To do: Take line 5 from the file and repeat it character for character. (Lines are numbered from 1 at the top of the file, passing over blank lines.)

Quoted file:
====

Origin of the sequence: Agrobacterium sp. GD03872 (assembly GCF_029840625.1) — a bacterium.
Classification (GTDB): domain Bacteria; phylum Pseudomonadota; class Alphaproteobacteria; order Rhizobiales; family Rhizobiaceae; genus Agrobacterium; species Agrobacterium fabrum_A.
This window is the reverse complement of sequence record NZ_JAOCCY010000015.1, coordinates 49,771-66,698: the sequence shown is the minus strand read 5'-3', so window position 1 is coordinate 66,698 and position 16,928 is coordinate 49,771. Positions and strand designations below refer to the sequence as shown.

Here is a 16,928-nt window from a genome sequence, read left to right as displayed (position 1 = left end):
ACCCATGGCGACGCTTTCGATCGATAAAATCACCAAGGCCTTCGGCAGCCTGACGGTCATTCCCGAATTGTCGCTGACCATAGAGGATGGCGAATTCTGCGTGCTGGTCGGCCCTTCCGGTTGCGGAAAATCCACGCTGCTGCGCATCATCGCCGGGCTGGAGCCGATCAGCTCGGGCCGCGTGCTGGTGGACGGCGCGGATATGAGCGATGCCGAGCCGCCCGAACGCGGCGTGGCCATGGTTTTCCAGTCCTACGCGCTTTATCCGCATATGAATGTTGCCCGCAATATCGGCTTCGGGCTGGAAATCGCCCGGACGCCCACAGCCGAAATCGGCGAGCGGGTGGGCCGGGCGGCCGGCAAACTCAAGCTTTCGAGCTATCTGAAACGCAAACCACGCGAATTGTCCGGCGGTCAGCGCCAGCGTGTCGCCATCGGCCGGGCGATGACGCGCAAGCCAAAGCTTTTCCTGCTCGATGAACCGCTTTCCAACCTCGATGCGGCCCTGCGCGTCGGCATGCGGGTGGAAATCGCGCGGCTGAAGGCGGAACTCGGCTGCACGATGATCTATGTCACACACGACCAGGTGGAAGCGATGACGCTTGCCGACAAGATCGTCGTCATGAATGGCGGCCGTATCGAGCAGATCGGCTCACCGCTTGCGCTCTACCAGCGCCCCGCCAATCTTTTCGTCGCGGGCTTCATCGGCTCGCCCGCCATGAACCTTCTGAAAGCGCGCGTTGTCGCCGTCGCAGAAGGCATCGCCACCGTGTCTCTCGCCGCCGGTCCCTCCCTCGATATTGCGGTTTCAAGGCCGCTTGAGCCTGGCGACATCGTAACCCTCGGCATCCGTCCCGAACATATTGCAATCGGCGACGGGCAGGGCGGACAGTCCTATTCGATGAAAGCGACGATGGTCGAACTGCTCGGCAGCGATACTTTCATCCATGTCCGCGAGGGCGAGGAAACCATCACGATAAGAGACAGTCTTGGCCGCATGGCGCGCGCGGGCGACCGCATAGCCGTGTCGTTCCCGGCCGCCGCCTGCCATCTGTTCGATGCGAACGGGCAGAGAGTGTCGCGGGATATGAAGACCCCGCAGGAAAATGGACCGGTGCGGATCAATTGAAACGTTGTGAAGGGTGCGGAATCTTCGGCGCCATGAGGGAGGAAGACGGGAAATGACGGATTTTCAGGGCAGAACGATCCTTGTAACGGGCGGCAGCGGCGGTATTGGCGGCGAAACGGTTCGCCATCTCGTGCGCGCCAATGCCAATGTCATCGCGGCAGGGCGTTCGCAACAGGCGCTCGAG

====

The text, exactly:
ACCCATGGCGACGCTTTCGATCGATAAAATCACCAAGGCCTTCGGCAGCCTGACGGTCATTCCCGAATTGTCGCTGACCATAGAGGATGGCGAATTCTGCGTGCTGGTCGGCCCTTCCGGTTGCGGAAAATCCACGCTGCTGCGCATCATCGCCGGGCTGGAGCCGATCAGCTCGGGCCGCGTGCTGGTGGACGGCGCGGATATGAGCGATGCCGAGCCGCCCGAACGCGGCGTGGCCATGGTTTTCCAGTCCTACGCGCTTTATCCGCATATGAATGTTGCCCGCAATATCGGCTTCGGGCTGGAAATCGCCCGGACGCCCACAGCCGAAATCGGCGAGCGGGTGGGCCGGGCGGCCGGCAAACTCAAGCTTTCGAGCTATCTGAAACGCAAACCACGCGAATTGTCCGGCGGTCAGCGCCAGCGTGTCGCCATCGGCCGGGCGATGACGCGCAAGCCAAAGCTTTTCCTGCTCGATGAACCGCTTTCCAACCTCGATGCGGCCCTGCGCGTCGGCATGCGGGTGGAAATCGCGCGGCTGAAGGCGGAACTCGGCTGCACGATGATCTATGTCACACACGACCAGGTGGAAGCGATGACGCTTGCCGACAAGATCGTCGTCATGAATGGCGGCCGTATCGAGCAGATCGGCTCACCGCTTGCGCTCTACCAGCGCCCCGCCAATCTTTTCGTCGCGGGCTTCATCGGCTCGCCCGCCATGAACCTTCTGAAAGCGCGCGTTGTCGCCGTCGCAGAAGGCATCGCCACCGTGTCTCTCGCCGCCGGTCCCTCCCTCGATATTGCGGTTTCAAGGCCGCTTGAGCCTGGCGACATCGTAACCCTCGGCATCCGTCCCGAACATATTGCAATCGGCGACGGGCAGGGCGGACAGTCCTATTCGATGAAAGCGACGATGGTCGAACTGCTCGGCAGCGATACTTTCATCCATGTCCGCGAGGGCGAGGAAACCATCACGATAAGAGACAGTCTTGGCCGCATGGCGCGCGCGGGCGACCGCATAGCCGTGTCGTTCCCGGCCGCCGCCTGCCATCTGTTCGATGCGAACGGGCAGAGAGTGTCGCGGGATATGAAGACCCCGCAGGAAAATGGACCGGTGCGGATCAATTGAAACGTTGTGAAGGGTGCGGAATCTTCGGCGCCATGAGGGAGGAAGACGGGAAATGACGGATTTTCAGGGCAGAACGATCCTTGTAACGGGCGGCAGCGGCGGTATTGGCGGCGAAACGGTTCGCCATCTCGTGCGCGCCAATGCCAATGTCATCGCGGCAGGGCGTTCGCAACAGGCGCTCGAG